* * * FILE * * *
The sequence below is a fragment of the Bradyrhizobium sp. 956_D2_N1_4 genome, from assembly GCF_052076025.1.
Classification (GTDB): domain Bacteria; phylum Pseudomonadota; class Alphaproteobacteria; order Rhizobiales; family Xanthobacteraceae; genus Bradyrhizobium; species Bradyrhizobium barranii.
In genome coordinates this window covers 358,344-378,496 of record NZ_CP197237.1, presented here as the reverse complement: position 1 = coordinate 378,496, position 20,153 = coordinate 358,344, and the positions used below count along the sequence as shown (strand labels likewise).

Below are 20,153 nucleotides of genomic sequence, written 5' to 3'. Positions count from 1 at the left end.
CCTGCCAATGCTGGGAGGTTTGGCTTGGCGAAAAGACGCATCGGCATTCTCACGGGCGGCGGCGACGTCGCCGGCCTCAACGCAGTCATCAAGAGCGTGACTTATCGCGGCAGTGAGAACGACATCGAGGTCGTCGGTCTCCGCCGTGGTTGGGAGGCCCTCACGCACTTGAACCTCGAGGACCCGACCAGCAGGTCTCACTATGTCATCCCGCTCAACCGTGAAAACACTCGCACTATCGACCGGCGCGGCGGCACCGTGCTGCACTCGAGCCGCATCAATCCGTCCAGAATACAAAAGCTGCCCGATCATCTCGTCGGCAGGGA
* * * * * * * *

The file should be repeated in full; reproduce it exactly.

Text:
The sequence below is a fragment of the Bradyrhizobium sp. 956_D2_N1_4 genome, from assembly GCF_052076025.1.
Classification (GTDB): domain Bacteria; phylum Pseudomonadota; class Alphaproteobacteria; order Rhizobiales; family Xanthobacteraceae; genus Bradyrhizobium; species Bradyrhizobium barranii.
In genome coordinates this window covers 358,344-378,496 of record NZ_CP197237.1, presented here as the reverse complement: position 1 = coordinate 378,496, position 20,153 = coordinate 358,344, and the positions used below count along the sequence as shown (strand labels likewise).

Below are 20,153 nucleotides of genomic sequence, written 5' to 3'. Positions count from 1 at the left end.
CCTGCCAATGCTGGGAGGTTTGGCTTGGCGAAAAGACGCATCGGCATTCTCACGGGCGGCGGCGACGTCGCCGGCCTCAACGCAGTCATCAAGAGCGTGACTTATCGCGGCAGTGAGAACGACATCGAGGTCGTCGGTCTCCGCCGTGGTTGGGAGGCCCTCACGCACTTGAACCTCGAGGACCCGACCAGCAGGTCTCACTATGTCATCCCGCTCAACCGTGAAAACACTCGCACTATCGACCGGCGCGGCGGCACCGTGCTGCACTCGAGCCGCATCAATCCGTCCAGAATACAAAAGCTGCCCGATCATCTCGTCGGCAGGGA